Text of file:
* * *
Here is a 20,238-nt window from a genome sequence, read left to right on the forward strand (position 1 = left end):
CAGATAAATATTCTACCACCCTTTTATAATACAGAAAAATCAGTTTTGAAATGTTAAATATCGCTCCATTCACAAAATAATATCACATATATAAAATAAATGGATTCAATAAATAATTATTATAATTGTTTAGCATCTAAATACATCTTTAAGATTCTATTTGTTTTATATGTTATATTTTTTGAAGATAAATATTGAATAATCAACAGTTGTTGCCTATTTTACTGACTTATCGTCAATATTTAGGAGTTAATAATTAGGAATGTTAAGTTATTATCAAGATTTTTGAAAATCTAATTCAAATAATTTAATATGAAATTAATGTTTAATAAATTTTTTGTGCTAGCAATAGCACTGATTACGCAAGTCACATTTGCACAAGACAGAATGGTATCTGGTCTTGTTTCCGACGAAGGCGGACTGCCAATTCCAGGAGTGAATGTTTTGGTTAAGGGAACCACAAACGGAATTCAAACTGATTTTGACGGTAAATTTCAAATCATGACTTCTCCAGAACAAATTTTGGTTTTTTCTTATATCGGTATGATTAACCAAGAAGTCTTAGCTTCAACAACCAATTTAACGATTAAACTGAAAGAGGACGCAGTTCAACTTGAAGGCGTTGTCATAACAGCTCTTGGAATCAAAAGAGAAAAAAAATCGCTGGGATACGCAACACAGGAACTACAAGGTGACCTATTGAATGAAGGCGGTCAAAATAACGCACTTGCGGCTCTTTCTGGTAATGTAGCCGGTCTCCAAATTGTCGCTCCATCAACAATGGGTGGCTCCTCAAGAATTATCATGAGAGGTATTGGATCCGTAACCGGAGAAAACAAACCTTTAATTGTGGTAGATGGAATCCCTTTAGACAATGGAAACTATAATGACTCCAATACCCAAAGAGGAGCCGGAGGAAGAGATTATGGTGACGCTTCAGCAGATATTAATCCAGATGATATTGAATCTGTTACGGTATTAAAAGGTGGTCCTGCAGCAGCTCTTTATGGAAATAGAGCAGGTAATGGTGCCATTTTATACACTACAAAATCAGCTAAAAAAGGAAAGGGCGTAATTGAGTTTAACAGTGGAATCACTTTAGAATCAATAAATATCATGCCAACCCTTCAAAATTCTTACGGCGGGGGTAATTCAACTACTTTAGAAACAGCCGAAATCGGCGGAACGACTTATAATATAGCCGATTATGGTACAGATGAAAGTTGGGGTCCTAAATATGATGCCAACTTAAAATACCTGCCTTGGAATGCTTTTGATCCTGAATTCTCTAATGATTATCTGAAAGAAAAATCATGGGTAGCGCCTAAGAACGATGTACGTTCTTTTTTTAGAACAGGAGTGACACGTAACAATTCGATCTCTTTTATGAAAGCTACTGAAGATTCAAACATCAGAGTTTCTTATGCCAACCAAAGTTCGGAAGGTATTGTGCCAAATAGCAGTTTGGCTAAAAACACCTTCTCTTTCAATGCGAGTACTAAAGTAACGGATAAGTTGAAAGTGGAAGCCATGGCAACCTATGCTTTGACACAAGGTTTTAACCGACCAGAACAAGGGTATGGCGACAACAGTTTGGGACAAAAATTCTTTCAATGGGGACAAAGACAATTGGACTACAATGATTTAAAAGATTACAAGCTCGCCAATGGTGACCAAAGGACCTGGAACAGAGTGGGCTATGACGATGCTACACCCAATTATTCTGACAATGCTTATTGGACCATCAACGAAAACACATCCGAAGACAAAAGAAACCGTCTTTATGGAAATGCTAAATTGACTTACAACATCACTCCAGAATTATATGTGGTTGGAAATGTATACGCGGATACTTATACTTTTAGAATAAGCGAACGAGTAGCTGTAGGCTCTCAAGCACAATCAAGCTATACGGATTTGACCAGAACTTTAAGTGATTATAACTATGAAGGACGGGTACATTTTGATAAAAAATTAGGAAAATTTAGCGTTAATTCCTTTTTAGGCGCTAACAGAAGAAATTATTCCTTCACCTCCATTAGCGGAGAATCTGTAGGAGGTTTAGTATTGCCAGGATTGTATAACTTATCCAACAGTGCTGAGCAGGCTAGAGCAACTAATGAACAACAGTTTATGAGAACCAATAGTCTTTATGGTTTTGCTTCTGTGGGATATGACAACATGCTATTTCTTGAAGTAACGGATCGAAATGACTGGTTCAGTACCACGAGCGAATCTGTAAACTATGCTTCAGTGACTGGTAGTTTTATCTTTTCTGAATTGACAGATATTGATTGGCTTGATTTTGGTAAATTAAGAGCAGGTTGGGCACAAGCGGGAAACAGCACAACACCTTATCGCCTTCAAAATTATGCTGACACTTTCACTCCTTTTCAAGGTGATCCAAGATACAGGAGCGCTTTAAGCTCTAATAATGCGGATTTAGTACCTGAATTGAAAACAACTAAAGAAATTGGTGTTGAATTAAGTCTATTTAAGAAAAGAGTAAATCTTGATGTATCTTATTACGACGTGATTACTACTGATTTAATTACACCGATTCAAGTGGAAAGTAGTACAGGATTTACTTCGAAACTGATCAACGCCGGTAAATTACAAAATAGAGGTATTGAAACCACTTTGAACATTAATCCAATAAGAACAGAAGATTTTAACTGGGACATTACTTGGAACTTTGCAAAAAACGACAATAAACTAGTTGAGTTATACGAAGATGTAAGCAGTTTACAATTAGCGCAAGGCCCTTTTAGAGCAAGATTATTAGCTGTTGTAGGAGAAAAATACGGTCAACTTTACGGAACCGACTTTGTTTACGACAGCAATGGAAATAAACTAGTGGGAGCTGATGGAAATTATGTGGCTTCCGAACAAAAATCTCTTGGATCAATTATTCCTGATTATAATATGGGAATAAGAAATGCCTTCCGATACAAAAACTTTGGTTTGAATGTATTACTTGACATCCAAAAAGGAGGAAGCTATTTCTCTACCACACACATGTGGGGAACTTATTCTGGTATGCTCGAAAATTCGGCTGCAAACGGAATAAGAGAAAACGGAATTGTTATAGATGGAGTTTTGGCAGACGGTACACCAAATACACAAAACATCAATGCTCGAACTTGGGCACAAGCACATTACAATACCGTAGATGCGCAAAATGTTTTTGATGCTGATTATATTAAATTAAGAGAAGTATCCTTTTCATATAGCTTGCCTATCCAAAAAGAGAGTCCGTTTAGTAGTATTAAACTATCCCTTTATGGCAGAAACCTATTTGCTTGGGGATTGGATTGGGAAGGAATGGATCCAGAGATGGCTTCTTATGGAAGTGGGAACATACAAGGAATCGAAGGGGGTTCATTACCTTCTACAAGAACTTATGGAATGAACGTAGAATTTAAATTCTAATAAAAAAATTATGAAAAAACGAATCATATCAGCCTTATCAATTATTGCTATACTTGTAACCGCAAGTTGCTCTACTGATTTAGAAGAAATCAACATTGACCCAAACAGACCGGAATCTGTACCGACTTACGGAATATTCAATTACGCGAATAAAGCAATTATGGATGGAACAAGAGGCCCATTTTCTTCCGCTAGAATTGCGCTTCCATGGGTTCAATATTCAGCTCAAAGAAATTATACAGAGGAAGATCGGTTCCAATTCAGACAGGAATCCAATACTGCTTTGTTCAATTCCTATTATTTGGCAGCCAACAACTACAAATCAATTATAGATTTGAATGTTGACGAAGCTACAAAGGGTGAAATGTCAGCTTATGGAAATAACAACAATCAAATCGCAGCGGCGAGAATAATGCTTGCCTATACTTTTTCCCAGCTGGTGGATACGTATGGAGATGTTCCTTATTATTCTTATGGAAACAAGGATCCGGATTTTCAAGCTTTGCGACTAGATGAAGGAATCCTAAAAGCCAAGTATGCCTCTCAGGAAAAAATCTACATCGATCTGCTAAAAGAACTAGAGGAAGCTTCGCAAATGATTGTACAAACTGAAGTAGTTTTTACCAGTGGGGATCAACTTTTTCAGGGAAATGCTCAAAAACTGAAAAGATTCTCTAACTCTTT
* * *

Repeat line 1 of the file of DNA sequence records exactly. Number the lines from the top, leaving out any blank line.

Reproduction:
Here is a 20,238-nt window from a genome sequence, read left to right on the forward strand (position 1 = left end):